Bursitis is inflammation of a bursa. A bursa is a thin sac that lies between bone and soft tissue near certain joints. A healthy bursa allows smooth movement of soft tissue over bone. Inflammation can make it painful to move the nearby joint.
Bursitis may be caused by:
A blow to an area containing a bursa
Repetitive stress on the bursa
Infection in bursa
Long periods of pressure on joint—leaning on elbows, sitting or kneeling on hard surfaces
Medical conditions that cause inflammation in joints such as rheumatoid arthritis or gout
If the stress is not relieved, bursitis can become a long-term condition.
Factors that increase your chance for bursitis include:
Repetitive motion activities when done to an extreme, such as swimming, running, or tennis
A job that requires:
Repetitive motions such as hammering or painting
Long hours in one position such as a carpenter kneeling
Sporting gear that is too tight
A puncture or deep cut that involves bursa
Symptoms of bursitis include:
Pain in the area
Warmth around the area of the bursa
Decreased motion of the nearby joint
Decreased function of the nearby limb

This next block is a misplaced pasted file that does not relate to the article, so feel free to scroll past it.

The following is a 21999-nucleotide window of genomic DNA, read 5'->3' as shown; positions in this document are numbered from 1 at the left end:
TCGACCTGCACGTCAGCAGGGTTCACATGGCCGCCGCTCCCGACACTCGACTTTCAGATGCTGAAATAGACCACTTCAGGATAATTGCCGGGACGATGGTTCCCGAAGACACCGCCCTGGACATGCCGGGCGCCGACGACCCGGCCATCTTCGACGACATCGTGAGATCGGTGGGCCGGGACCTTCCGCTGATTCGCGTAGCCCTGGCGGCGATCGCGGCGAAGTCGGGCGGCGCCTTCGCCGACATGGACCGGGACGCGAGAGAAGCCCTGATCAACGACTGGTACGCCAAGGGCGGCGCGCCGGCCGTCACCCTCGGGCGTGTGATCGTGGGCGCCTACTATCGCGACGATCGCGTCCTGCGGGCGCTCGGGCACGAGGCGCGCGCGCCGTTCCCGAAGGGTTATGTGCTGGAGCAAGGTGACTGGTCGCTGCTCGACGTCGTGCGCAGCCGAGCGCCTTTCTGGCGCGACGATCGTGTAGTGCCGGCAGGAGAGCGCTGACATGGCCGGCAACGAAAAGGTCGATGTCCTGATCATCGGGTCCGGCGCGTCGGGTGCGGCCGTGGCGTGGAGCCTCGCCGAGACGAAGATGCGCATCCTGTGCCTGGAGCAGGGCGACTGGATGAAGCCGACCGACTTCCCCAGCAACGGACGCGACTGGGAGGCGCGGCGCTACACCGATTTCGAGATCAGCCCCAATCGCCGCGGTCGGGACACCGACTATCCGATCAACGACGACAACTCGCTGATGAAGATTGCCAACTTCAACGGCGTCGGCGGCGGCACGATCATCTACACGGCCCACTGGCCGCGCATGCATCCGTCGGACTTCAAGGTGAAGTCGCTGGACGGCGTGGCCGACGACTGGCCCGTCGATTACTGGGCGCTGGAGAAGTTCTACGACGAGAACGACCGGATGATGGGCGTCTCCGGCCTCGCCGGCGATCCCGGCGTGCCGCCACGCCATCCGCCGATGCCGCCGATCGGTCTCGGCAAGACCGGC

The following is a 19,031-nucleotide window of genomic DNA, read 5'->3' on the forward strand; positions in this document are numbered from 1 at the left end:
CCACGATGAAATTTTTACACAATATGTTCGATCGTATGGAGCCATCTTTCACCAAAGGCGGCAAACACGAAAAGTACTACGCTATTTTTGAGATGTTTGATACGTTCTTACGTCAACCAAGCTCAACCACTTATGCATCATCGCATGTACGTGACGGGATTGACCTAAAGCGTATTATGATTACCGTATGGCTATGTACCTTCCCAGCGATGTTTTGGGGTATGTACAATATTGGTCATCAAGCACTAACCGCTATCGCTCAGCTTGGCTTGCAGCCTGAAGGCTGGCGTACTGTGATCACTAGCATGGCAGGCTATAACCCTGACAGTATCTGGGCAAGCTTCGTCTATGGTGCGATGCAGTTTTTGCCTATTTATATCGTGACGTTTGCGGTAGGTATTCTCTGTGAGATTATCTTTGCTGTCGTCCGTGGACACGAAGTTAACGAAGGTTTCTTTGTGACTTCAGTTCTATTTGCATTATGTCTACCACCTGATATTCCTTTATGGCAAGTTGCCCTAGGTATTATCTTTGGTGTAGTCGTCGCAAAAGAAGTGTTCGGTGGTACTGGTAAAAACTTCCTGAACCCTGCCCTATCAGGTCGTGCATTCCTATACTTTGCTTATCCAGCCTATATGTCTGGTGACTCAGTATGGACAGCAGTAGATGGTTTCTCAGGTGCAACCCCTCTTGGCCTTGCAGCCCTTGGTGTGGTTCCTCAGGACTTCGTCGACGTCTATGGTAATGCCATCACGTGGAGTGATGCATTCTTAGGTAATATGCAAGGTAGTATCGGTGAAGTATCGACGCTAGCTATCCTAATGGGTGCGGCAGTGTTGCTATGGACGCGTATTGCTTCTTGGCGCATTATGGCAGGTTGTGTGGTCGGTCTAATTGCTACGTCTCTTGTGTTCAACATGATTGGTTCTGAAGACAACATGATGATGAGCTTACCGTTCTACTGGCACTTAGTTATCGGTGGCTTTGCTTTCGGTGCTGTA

You will be asked about your symptoms and your physical activities. The painful area will be examined.
Images may be taken of your bony structures. This can be done with x-rays.
Bursitis treatment will focus on decreasing inflammation and pain. Your physical therapy treatment may include:
Being shown how to do your activities at home and at work to protect you from making your bursitis worse
Exercises to strengthen your knee
Heat, ice, and pressure treatments to reduce the swelling and pain
The following steps may help to prevent bursitis:
Do not overdo sports and other activities.
When doing a new activity, gradually increase the intensity and duration of activity.
Make sure you perform activities correctly.
Wear properly fitting, protective pads if you play contact sports.
Use proper safety equipment at work.
Work with an ergonomic specialist to improve work-related activities.
This content was created using EBSCO's Health Library
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This content was created using EBSCO’s Health Library